In Yanceyville you pick up Hwy. 62 toward Milton. As you approach Milton you get some good twists in the road. Some Mini enthusiasts may recognize Milton as also being the location of Virginia International Raceway. I also travelled this portion of 62 on the way to Waynesboro last year for the BRP Tour 2008. At Milton, you take a right and head down Semora, where you take another right onto Hwy. 119. The roads are a little more interesting through here and my wife reported seeing a huge wild turkey off in the woods as we travelled down 119.
From 119 you have to make a turn onto Stephenton Road. This caught me by surprise, but I managed to get it woah'ed up enough to make the turn. It helped being out in the middle of the country where there is no other traffic. Stephenton Road started to get us onto some more "back road" type asphalt, which also raised the twisty factor considerably. At the end of that, you turn back onto Hwy 158 (which was the road that led into Yanceyville and you are not far from Yanceyville at this point having made close a loop) which was still a little twistier here than earlier in the route.
From there, you hook up on Hwy 86 heading south into Hillsborough. This was probably the worst part of the route. Very straight, big road. According to the NC guide on scenic byways, there are a couple examples of old country stores along this section. I'll have to look harder next time. Just before hitting Hillsborough, you take a left onto Governer Burke Road, then do a little loop into downtown Hillsborough. Where among other things, you can see the old Orange County Courthouse. Cross the Eno River, and then hang a right on Hwy 70 (the business route). You follow this into Durham where you hang a right onto Hwy 751 for a short drive through Duke Forest to the end of the byway.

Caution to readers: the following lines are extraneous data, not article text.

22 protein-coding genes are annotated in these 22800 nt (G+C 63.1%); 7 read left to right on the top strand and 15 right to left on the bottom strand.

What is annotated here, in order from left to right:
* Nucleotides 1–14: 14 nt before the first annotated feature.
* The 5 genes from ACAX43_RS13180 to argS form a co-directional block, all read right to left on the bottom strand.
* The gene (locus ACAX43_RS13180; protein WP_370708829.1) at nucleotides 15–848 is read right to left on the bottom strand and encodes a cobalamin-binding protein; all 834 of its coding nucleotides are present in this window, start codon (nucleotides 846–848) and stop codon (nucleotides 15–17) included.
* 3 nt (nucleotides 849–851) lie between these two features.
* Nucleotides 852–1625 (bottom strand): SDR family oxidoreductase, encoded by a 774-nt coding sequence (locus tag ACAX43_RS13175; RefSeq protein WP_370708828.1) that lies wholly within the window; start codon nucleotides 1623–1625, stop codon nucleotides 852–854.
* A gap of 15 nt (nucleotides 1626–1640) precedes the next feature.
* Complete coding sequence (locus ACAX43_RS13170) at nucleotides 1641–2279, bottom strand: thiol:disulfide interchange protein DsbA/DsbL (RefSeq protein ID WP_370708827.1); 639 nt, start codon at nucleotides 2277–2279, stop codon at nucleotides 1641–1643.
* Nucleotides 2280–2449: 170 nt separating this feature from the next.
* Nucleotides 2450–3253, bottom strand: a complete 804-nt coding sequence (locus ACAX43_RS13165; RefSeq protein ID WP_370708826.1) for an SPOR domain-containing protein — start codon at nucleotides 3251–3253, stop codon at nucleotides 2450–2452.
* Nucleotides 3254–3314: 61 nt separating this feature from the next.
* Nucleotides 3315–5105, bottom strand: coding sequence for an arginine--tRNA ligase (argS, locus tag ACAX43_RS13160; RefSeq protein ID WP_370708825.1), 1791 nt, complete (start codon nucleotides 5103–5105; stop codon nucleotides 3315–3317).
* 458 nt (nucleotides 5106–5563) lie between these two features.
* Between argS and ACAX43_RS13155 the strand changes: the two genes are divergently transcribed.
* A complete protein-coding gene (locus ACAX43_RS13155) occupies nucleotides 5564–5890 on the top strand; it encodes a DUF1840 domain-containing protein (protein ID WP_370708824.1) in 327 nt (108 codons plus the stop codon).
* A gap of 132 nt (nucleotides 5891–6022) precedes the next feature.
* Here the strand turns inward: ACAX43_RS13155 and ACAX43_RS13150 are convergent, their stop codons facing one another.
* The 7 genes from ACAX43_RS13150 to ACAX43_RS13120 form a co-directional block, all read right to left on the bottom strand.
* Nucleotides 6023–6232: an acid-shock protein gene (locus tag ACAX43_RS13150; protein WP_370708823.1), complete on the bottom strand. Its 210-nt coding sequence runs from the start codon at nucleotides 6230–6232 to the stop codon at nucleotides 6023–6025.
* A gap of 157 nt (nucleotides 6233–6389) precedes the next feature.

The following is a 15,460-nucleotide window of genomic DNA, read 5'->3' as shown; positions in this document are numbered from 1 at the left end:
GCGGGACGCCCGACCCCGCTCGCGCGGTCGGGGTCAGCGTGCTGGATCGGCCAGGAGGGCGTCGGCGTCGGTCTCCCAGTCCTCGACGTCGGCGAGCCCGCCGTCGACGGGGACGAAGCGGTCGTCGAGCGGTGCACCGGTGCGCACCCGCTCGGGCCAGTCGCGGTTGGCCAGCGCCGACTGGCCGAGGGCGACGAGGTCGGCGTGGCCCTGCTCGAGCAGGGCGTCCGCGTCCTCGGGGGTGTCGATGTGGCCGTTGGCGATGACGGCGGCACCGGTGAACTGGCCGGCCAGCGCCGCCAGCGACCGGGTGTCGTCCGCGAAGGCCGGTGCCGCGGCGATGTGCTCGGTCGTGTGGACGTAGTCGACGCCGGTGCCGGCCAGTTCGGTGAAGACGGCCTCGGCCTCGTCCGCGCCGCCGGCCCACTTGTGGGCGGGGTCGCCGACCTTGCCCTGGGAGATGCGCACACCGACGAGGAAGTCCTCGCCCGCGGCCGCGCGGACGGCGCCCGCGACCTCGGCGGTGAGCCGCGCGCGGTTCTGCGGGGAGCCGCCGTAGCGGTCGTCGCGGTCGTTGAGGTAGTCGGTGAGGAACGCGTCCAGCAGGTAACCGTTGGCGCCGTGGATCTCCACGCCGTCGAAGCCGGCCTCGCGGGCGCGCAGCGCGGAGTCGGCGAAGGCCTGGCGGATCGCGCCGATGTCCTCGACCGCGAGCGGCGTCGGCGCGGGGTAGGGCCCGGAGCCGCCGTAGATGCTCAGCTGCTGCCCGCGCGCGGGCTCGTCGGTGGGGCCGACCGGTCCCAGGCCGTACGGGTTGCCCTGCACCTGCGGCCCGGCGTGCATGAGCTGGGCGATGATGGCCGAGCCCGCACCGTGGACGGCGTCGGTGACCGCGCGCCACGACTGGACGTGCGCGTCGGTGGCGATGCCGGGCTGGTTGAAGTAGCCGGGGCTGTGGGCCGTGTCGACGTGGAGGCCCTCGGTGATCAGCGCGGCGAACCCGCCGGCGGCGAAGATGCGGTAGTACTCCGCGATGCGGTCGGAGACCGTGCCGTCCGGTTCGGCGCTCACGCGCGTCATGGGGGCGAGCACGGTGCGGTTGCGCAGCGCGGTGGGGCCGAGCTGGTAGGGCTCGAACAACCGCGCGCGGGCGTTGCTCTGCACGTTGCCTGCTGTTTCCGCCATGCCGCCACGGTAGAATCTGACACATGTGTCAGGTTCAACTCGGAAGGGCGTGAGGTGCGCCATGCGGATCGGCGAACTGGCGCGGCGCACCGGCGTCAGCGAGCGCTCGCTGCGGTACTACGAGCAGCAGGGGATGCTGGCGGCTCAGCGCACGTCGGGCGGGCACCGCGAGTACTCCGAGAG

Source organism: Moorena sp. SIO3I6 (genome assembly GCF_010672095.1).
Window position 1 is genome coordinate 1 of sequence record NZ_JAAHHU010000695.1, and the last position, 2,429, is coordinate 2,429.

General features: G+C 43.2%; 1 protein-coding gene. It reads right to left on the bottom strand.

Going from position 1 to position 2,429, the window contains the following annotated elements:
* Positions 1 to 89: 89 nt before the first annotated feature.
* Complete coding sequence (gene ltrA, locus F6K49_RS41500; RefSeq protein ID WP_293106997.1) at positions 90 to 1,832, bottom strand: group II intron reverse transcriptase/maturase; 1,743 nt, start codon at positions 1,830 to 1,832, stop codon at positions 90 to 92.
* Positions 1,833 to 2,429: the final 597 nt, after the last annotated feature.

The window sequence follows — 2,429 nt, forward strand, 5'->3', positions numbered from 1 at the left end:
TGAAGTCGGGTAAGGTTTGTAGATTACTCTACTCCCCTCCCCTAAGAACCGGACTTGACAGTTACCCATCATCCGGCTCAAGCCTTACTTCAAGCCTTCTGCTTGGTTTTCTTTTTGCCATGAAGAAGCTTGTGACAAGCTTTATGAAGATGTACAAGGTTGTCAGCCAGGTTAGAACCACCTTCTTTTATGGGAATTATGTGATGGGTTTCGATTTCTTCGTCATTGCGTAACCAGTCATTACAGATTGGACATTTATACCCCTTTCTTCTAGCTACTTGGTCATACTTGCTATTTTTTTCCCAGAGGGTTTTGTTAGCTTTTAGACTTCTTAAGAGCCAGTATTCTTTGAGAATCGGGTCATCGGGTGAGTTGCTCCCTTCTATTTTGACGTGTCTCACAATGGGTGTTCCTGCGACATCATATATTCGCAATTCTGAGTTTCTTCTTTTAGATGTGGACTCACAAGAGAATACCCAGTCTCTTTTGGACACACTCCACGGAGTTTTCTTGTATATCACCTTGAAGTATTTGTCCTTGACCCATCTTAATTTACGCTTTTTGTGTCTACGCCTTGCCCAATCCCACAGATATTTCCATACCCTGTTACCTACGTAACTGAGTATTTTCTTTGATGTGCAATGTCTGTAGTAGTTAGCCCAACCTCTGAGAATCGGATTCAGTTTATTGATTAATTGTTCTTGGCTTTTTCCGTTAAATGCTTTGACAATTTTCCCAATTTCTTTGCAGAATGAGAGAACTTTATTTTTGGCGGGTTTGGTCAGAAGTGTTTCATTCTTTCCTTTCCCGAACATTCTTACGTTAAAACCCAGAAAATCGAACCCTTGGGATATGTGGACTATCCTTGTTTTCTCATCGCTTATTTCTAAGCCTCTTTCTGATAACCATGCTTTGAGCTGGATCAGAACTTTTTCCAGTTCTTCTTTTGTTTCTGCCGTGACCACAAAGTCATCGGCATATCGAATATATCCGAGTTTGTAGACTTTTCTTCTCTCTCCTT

One event of noteworthiness during this particular drive was hitting 20,000 miles in my Mini. This happened on the twisties of Hwy 62 as we neared Milton. A nice appropriate place for that to happen. According to Google, the drive should have taken three hours, but I did it in about an hour and fifty minutes. Not sure what the disparity was - I wasn't really driving that fast.
That gave us a little extra time, so my wife wanted to head down to Fearrington Village. Problem was, she didn't know exactly where it was. And thanks to AT&T, I still do not have an iPhone that I could use to GPS it. So we asked for directions in a couple places. Below is where we ended up driving:
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Later we figured that we just missed it.
So, that is a scenic byway I can check off the list as having been completed. It was nice in the middle of winter to be able to get out for some motoring. Still debating whether I'll propose it as a drive to the THMMC. I know there are many members who are really looking for the twisties and this probably would not be the most appealing drive for them. But it is an opportunity to get on some back roads and see the NC countryside. And not much traffic to have to contend with. So maybe I'll do a series of these drives. If I had the money and time, I could probably do one a month in different parts of the state. That might help get some more club members involved in drives if they new they didn't have to travel so far and could do something closer to their home.